Intellectual property and patents are a good thing, right? They protect your inventions and prevent your competitors from stealing your innovation and making money off of them, right? Wrong. That’s the theory, anyway, but the reality is considerably different. They don’t stop your competition from stealing your ideas and inventions, they only give you the right to go after your competitors in court for damages if they steal your inventions. And moreover, they make it easy for your competitors to duplicate your invention.
Remember, in order to patent an invention, you have to completely define the invention in enough detail for someone to easily reproduce it. (And it clarifies why many companies would like to keep as much as they can trade secret for as long as they can.) It’s like handing a car thief the keys to your brand new custom made Ferrari and asking him if he’d like a joyride.
But that’s not the worst part. Let’s say your competitor fully replicates your invention and starts selling it to your customers and making all the profit. Your only recourse is a lawsuit, and if your competitor is bigger than you, has deeper coffers, and more expensive lawyers, it’s going to be an expensive lawsuit. Even if you know you are in the right and there is a very good chance that you could recover legal fees in the award (after multiple appeals), you might not be able to afford the suit. In fact, even initiating a lawsuit might bankrupt you.
But this is far from the worst of it. The worst of it is that many companies file, or buy, patents not to protect their IP, but to prevent you from selling yours (and this has been going on for a decade as per SI’s classic post on how the patent pirates will plunder away. Since patent clerks are not experts in anything but the rules associated with filing patents, and the reviewers are typically not experts either, many patents that are much broader than they should be, and that actually patent innovations that exist in prior art as part, or all, of the invention, get pushed through by firms with big pockets and persistent lawyers. These patents are then used by companies, known as patent trolls, with no intention of actually developing or selling such products to go after companies with similar technology, like yours, for patent infringement, even if these technologies and companies are not actually infringing the patent. The idea is that, since you know how much a patent lawsuit will cost, you’ll simply cave and pay a small license fee to “license” the patent you are not already using. These patent trolls know that all they have to do to bring you to court (in Marshall, Texas) is make a reasonable sounding (not reasonably effective) case to a non-technical judge who will allow them to bring you before a jury. Now, it is true that the US is finally trying to put a stop to these trolls (who make the nasty trolls who live under bridges look like oversized benevolent gnomes) with a a new bill (S. 1137) that requires that trolls not only stipulate what patents are being infringed, but precisely how, before a case can be filed (and prevent filing of vague claims that are enough to get you on a Texas or Delaware docket on-demand) (and also requires that all claimants be listed and expensive discovery delayed until prosecution has progressed). It’s a good start, and will minimize the tens of billions of dollars of damage these trolls do every year (as these trolls do over 1 Billion in damage to the economy every two weeks as summarized in this post on how the US is still letting the patent pirates plunder away), but you know that, since the bill already passed the US Senate Judiciary Committee, the patent trolls already have their legal team looking for loopholes to use against you.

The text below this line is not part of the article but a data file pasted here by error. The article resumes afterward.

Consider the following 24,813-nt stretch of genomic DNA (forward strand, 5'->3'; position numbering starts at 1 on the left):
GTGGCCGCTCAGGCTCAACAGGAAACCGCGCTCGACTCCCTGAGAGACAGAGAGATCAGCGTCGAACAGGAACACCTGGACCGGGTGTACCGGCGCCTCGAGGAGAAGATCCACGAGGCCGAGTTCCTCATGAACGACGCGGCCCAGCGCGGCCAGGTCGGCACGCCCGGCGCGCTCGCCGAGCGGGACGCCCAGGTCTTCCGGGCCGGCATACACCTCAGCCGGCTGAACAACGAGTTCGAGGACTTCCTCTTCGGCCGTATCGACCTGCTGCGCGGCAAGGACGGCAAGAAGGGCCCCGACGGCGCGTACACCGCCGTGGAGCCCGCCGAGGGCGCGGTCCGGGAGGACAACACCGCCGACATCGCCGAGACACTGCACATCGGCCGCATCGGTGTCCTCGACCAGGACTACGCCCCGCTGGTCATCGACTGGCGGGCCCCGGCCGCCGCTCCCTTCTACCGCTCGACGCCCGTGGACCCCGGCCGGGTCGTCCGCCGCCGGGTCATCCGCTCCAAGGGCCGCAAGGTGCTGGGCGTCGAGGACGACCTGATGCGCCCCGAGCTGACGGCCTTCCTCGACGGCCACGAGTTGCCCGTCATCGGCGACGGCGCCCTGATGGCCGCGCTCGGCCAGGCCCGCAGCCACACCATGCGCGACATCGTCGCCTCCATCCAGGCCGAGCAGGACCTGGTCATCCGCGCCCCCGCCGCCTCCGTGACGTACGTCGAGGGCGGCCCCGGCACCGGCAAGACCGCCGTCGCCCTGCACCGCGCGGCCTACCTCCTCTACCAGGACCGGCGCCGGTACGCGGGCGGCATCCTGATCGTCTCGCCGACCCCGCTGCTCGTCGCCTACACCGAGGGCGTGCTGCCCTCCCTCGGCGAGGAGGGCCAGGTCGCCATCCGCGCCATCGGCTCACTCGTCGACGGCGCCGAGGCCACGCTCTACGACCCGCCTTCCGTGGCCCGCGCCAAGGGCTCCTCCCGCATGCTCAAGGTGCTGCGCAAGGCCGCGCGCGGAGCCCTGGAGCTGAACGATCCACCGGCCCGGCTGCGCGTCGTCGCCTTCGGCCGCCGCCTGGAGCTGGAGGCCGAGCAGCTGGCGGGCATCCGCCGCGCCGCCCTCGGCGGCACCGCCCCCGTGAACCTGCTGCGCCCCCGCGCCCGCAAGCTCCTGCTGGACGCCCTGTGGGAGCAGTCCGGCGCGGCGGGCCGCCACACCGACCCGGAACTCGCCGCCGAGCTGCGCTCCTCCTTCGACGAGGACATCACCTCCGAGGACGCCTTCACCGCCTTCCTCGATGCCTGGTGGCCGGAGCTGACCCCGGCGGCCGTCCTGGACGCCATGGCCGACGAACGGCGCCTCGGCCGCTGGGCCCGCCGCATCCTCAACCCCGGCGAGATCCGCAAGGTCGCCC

The reality is that the US is just not as smart as the EU Parliament, which quashed the Computer Implemented Inventions Directive 648 to 14 when it was introduced (and a significant portion of bullsh!t patents these days are computer related), and, for a big enough payday, the patent lawyers will become more and more creative and manipulative. Since the US allows business process patents (which, in the doctor‘s view, is a bullsh!t patent), this insanity is here to stay. So, you’re damned and you have to play the damnation game (and spend tens, if not hundreds, of thousands filing your own bullsh!t patent just to prepare a defense against the bullsh!t claims you know are coming if you get big, or threatening, enough).